“While you live, shine”
Epigraph of Seikilos - 1st or 2nd century AD
For my sins, I spent many years teaching the history of Western music to undergraduate students. I taught the “grand tour” - two millennia of music history crammed into three terms. The party line in the textbooks I was required to teach from was clear - after a brief detour to Ancient Greece, Western music unfolded from the voice, evolving with logic and clarity, from plainchant to organum and the motet, polyphonic counterpoint and beyond, successive genres building on and fractally expanding what came before.
Dadabots, the duo of machine learning specialists CJ Carr and Zack Zukowkski, trained their neural network Sample-RNN on hours of a capella recordings of my voice, producing 841 files over 40 generations of training. When CJ and Zack sent me the files, I was struck deeply by how it felt to listen to the network learning - the early files consisting of long notes and glitchy errors gradually giving way to moments of bizarre melody, whistles and washes of white noise before the sound of my own voice began to emerge. I was struck by the parallels with the party line of my music history days. 40 generations of my voice; 40 human generations living and dying over the 1200 years of music history we covered in the first term.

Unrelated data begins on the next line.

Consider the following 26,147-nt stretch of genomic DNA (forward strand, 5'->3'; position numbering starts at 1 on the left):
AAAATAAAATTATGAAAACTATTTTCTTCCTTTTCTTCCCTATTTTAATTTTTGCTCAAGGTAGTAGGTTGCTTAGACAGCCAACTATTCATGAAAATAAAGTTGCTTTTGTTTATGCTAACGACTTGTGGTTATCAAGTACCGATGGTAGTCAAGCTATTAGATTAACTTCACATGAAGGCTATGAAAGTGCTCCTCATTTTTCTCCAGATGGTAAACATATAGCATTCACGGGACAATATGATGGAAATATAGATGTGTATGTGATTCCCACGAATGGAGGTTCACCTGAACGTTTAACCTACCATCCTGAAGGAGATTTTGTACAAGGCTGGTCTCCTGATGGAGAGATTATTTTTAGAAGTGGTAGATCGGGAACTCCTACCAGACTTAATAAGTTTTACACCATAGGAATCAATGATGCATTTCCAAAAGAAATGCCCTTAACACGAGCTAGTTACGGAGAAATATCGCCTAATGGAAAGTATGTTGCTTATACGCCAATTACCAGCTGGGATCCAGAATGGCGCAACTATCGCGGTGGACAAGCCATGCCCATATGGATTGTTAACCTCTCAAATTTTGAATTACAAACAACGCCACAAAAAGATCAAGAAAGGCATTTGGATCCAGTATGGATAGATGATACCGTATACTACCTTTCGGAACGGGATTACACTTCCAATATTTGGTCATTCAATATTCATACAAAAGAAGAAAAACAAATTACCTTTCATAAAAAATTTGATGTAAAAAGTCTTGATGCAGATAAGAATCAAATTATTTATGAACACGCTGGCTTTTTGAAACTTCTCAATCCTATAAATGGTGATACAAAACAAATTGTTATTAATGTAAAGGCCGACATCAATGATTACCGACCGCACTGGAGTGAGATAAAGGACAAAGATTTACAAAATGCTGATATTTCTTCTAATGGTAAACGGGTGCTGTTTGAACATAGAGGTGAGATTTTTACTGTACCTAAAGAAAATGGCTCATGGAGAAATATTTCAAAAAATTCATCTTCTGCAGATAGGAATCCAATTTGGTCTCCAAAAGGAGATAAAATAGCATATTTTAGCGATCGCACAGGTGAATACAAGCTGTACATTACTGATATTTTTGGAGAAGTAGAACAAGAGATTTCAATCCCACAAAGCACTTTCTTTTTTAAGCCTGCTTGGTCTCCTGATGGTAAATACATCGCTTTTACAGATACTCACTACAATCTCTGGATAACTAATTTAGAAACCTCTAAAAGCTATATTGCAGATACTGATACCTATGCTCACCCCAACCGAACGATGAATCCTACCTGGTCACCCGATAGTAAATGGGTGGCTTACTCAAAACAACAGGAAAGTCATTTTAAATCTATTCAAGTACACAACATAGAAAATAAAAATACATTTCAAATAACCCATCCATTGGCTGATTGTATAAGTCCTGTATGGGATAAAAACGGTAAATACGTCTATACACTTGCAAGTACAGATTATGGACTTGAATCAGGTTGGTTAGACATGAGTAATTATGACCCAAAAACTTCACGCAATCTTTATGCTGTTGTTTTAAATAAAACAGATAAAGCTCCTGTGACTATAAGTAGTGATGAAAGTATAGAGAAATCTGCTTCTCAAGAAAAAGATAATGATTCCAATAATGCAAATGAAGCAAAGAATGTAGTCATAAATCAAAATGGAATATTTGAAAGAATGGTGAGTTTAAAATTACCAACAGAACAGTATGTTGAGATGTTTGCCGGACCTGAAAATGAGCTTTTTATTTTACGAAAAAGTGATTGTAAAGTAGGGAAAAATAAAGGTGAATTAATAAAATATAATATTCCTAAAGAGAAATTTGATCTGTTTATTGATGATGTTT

In A Late Anthology, I map the development of the network’s understanding of my voice onto the history of early Western music. Machine learning is used as a filter to listen to the history of early Western music; Western music history is used as a filter to listen to machine learning. In combination, they produce a new alternative tradition, a proposal for a different way of thinking about, listening to and making a history of Western music.
released February 21, 2020
Design: Eurico Sá Fernandes
Mastering: Alex Bonney
Huge thanks to Dadabots
for Professor Theodore Karp